Skip navigation
Raise your glass: Time to charge more for beer

Raise your glass: Time to charge more for beer

• See more Drink Trends

If your restaurant’s beer program is designed to charge what the market will bear, get ready to raise your prices. New figures provided by beverage market data watchers Guest Metrics and Restaurant Sciences show that restaurants have been getting more money for every kind of beer they sell—low-end, midrange and craft.

Most operators are already aware of the explosion of customer interest in, and budget for, craft and artisan beers. We’ll get to Guest Metrics numbers that document how well things are going in that part of the market in a minute.

But first, let’s look at some pricing figures that come from Newton, MA-based syndicated data provider Restaurant Sciences LLC. The company found that beer pricing in what are known as the premium and subpremium tiers of the market—high-volume brands like Budweiser, Coors Light, Miller Lite, Pabst Blue Ribbon—has jumped anywhere from 3.5 to 6.8 percent over the last seven months.

Restaurant Sciences develops its number by analyzing more than $1 billion worth of guest-check sales data captured at restaurants and bars each month.

"While all the attention has been on craft (ultrapremium) beers, the price of mainstay brands in the midprice (premium) tier have risen more dramatically,” says Restaurant Sciences president Chuck Ellis. “And traditionally lower-priced beers such as Pabst Blue Ribbon have seen sizeable double-digit price increases in both restaurants and bars and nightclubs. In fact, the only segment of the restaurant industry holding the price line on these beers is the value-conscious family dining segment, with average per-party checks under $40."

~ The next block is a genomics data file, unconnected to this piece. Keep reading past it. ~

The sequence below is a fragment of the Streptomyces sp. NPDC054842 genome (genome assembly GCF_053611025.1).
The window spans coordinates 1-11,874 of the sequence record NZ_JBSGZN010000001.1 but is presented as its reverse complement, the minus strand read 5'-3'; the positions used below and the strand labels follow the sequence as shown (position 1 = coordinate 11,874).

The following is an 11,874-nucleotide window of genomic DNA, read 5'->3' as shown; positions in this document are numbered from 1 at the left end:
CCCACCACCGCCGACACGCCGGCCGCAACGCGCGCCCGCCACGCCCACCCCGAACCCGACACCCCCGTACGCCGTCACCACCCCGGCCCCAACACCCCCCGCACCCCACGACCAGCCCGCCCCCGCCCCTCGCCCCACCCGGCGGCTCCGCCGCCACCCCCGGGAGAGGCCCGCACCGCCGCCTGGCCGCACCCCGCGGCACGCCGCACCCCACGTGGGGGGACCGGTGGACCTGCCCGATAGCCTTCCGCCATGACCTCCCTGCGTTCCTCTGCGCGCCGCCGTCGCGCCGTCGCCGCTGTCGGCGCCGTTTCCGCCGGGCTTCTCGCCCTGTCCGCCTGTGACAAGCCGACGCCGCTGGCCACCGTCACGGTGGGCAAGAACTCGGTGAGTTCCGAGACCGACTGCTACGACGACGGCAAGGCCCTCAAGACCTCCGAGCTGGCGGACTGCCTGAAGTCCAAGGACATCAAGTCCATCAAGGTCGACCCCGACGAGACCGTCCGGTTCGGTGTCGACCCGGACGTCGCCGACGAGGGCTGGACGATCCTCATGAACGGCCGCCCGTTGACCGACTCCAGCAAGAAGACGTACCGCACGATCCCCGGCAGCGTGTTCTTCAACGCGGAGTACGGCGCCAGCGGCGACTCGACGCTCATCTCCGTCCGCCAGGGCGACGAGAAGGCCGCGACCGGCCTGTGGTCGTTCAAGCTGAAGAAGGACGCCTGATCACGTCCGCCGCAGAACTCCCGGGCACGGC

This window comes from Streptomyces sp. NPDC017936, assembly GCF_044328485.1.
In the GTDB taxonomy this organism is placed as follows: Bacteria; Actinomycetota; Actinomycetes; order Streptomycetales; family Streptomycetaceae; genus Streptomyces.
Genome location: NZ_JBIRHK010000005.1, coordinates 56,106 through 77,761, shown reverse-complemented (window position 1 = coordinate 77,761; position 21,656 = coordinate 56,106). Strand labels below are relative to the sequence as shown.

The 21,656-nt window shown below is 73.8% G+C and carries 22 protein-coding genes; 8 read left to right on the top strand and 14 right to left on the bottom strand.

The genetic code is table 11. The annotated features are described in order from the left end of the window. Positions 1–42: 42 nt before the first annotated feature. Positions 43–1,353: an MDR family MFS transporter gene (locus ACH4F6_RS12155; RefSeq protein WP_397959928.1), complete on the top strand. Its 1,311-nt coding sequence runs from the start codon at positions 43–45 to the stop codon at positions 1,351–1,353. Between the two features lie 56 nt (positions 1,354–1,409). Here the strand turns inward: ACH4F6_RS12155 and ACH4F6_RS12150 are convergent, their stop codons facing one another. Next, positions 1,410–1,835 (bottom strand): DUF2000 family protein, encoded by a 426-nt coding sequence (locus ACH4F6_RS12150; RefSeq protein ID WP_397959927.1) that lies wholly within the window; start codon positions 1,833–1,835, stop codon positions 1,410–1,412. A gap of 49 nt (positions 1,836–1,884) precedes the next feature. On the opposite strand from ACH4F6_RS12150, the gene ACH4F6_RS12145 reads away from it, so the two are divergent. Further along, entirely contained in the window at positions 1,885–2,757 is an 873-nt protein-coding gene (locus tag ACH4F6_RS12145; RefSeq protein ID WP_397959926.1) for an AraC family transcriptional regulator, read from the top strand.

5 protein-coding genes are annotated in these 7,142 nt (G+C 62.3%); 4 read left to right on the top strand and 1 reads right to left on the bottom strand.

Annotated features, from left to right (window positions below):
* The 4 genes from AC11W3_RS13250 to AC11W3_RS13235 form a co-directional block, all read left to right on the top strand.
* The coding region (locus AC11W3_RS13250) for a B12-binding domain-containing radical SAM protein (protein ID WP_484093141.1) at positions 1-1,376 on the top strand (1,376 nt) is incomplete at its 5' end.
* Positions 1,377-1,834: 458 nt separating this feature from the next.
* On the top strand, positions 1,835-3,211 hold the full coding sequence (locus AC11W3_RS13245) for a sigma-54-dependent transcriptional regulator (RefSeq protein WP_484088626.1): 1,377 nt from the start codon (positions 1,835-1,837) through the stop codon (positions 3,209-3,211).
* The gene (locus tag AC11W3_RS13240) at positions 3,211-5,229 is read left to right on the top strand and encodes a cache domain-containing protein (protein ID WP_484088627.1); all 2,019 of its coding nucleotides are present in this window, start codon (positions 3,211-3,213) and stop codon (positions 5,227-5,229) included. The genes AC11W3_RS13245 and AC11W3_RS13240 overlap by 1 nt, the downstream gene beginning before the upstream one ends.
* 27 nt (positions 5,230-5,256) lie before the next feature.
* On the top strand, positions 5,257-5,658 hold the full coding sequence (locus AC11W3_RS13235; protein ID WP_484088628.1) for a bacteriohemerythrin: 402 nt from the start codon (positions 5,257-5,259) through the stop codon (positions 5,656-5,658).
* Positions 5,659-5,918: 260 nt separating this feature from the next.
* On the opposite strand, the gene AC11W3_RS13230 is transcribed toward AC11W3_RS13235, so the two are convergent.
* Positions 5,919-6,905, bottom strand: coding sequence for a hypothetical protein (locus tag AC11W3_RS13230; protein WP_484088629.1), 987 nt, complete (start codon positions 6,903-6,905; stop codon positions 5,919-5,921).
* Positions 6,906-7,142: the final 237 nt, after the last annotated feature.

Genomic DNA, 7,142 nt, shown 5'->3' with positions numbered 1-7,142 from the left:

Specifically, Restaurant Sciences number show the following beer price increases over the past seven months:

• Ultrapremiums: Up 1.8 percent

• Super-premiums: Up 1.0 percent

• Premiums: Up 3.6 percent

• Subpremiums: Up 6.8 percent

Guest Metrics found plenty of good news as well when it analyzed its universe of restaurant and bar transaction data. Its numbers showed that the overall price average for beer in full-service restaurants and bars rose in the first quarter of 2013, with the increasing popularity of pricey craft beers helping to boost that average.

“While beer’s price/mix was up +3.2 percent during 2012 compared to the prior year, that accelerated to +3.6 percent during the first quarter of 2013,” says Bill Pecoriello, c.e.o. of GuestMetrics. “Looking specifically at the craft beer segment, its price/mix was up +3.5 percent in 2012 and accelerated to +3.8 percent during the first quarter of 2013. Additionally, looking at pricing in absolute terms, while craft and imports were generally at parity in 2011, the gap widened in 2012 as the price of craft increased faster than that of imports, and widened even further during the first quarter of 2013. However, in analyzing the various price tiers within craft, our analysis indicates that the increase in average prices was primarily the result of a mix effect as consumers increasingly chose more expensive craft beers,” he adds.

Which is to say, while consumers are searching for value in most aspects of their restaurant experience today, they willingly pay more for beer. If you’re looking for a part of your business where you can nudge prices and customers won’t push back, or perhaps even notice, your beer program is it.

Hide comments


  • Allowed HTML tags: <em> <strong> <blockquote> <br> <p>

Plain text

  • No HTML tags allowed.
  • Web page addresses and e-mail addresses turn into links automatically.
  • Lines and paragraphs break automatically.